Akalp, U. (2017). Understanding the Mechanics of Tissue Growth in Engineered Scaffolds: Case of Cartilage Tissue. (Doctoral Dissertation). University of Colorado. Retrieved from http://scholar.colorado.edu/cven_gradetds/72

Chicago Manual of Style (16th Edition):

Akalp, Umut. “Understanding the Mechanics of Tissue Growth in Engineered Scaffolds: Case of Cartilage Tissue.” 2017. Doctoral Dissertation, University of Colorado. Accessed December 14, 2019. http://scholar.colorado.edu/cven_gradetds/72.

MLA Handbook (7th Edition):

Akalp, Umut. “Understanding the Mechanics of Tissue Growth in Engineered Scaffolds: Case of Cartilage Tissue.” 2017. Web. 14 Dec 2019.

Vancouver:

Akalp U. Understanding the Mechanics of Tissue Growth in Engineered Scaffolds: Case of Cartilage Tissue. [Internet] [Doctoral dissertation]. University of Colorado; 2017. [cited 2019 Dec 14]. Available from: http://scholar.colorado.edu/cven_gradetds/72.

Council of Science Editors:

Akalp U. Understanding the Mechanics of Tissue Growth in Engineered Scaffolds: Case of Cartilage Tissue. [Doctoral Dissertation]. University of Colorado; 2017. Available from: http://scholar.colorado.edu/cven_gradetds/72


University of Colorado

17. Bernard, Abigail Banaszek. Controlled formation of beta-cell aggregates and their characterization.

Degree: PhD, Chemical & Biochemical Engineering, 2013, University of Colorado

  Islets of Langerhans are multi-cellular aggregates within the pancreas containing β-cells that sense changes in blood glucose levels and respond by secreting insulin. Transplantation… (more)

Subjects/Keywords: cell aggregation; diabetes; islets; microwell arrays; MIN6; tissue engineering; Biomedical Engineering and Bioengineering; Chemical Engineering

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APA (6th Edition):

Bernard, A. B. (2013). Controlled formation of beta-cell aggregates and their characterization. (Doctoral Dissertation). University of Colorado. Retrieved from http://scholar.colorado.edu/chbe_gradetds/33

Chicago Manual of Style (16th Edition):

Bernard, Abigail Banaszek. “Controlled formation of beta-cell aggregates and their characterization.” 2013. Doctoral Dissertation, University of Colorado. Accessed December 14, 2019. http://scholar.colorado.edu/chbe_gradetds/33.

MLA Handbook (7th Edition):

Bernard, Abigail Banaszek. “Controlled formation of beta-cell aggregates and their characterization.” 2013. Web. 14 Dec 2019.

Vancouver:

Bernard AB. Controlled formation of beta-cell aggregates and their characterization. [Internet] [Doctoral dissertation]. University of Colorado; 2013. [cited 2019 Dec 14]. Available from: http://scholar.colorado.edu/chbe_gradetds/33.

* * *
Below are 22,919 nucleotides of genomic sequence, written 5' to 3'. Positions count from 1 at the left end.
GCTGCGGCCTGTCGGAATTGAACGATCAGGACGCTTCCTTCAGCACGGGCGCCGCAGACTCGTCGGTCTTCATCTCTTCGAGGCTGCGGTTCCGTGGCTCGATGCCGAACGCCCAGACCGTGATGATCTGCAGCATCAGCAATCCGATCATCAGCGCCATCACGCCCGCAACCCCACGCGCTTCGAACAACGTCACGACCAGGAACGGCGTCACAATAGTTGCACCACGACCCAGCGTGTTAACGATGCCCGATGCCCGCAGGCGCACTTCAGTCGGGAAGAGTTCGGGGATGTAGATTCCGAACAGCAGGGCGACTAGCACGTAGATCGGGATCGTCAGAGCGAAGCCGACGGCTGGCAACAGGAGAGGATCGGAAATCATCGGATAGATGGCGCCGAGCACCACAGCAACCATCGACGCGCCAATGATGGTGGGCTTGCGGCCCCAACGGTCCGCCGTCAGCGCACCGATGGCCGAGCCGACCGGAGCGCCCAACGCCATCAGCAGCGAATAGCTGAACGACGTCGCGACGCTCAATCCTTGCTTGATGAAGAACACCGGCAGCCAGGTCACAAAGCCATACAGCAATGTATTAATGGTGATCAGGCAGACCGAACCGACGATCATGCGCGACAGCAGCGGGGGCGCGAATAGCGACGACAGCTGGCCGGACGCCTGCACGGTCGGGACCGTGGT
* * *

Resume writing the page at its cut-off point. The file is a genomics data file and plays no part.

Council of Science Editors:

Bernard AB. Controlled formation of beta-cell aggregates and their characterization. [Doctoral Dissertation]. University of Colorado; 2013. Available from: http://scholar.colorado.edu/chbe_gradetds/33


University of Colorado

18. Tibbitt, Mark William. Fundamental Characterization of Photodegradable Hydrogels: Spatiotemporal Control of the Cellular Microenvironment.

Degree: PhD, Chemical & Biochemical Engineering, 2012, University of Colorado

  Synthetic hydrogels are an attractive class of materials for the design of well-defined cell culture platforms to better understand how cells receive and integrate… (more)

Subjects/Keywords: Cell Culture; Hydrogel; Modeling; Photodegradation; Poly(ethylene glycol); Tissue Engineering; Biomedical Engineering and Bioengineering; Chemical Engineering; Polymer Chemistry

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APA (6th Edition):

Tibbitt, M. W. (2012). Fundamental Characterization of Photodegradable Hydrogels: Spatiotemporal Control of the Cellular Microenvironment. (Doctoral Dissertation). University of Colorado. Retrieved from http://scholar.colorado.edu/chbe_gradetds/41

Chicago Manual of Style (16th Edition):

Tibbitt, Mark William. “Fundamental Characterization of Photodegradable Hydrogels: Spatiotemporal Control of the Cellular Microenvironment.” 2012. Doctoral Dissertation, University of Colorado. Accessed December 14, 2019. http://scholar.colorado.edu/chbe_gradetds/41.

MLA Handbook (7th Edition):

Tibbitt, Mark William. “Fundamental Characterization of Photodegradable Hydrogels: Spatiotemporal Control of the Cellular Microenvironment.” 2012. Web. 14 Dec 2019.

Vancouver:

Tibbitt MW. Fundamental Characterization of Photodegradable Hydrogels: Spatiotemporal Control of the Cellular Microenvironment. [Internet] [Doctoral dissertation]. University of Colorado; 2012. [cited 2019 Dec 14]. Available from: http://scholar.colorado.edu/chbe_gradetds/41.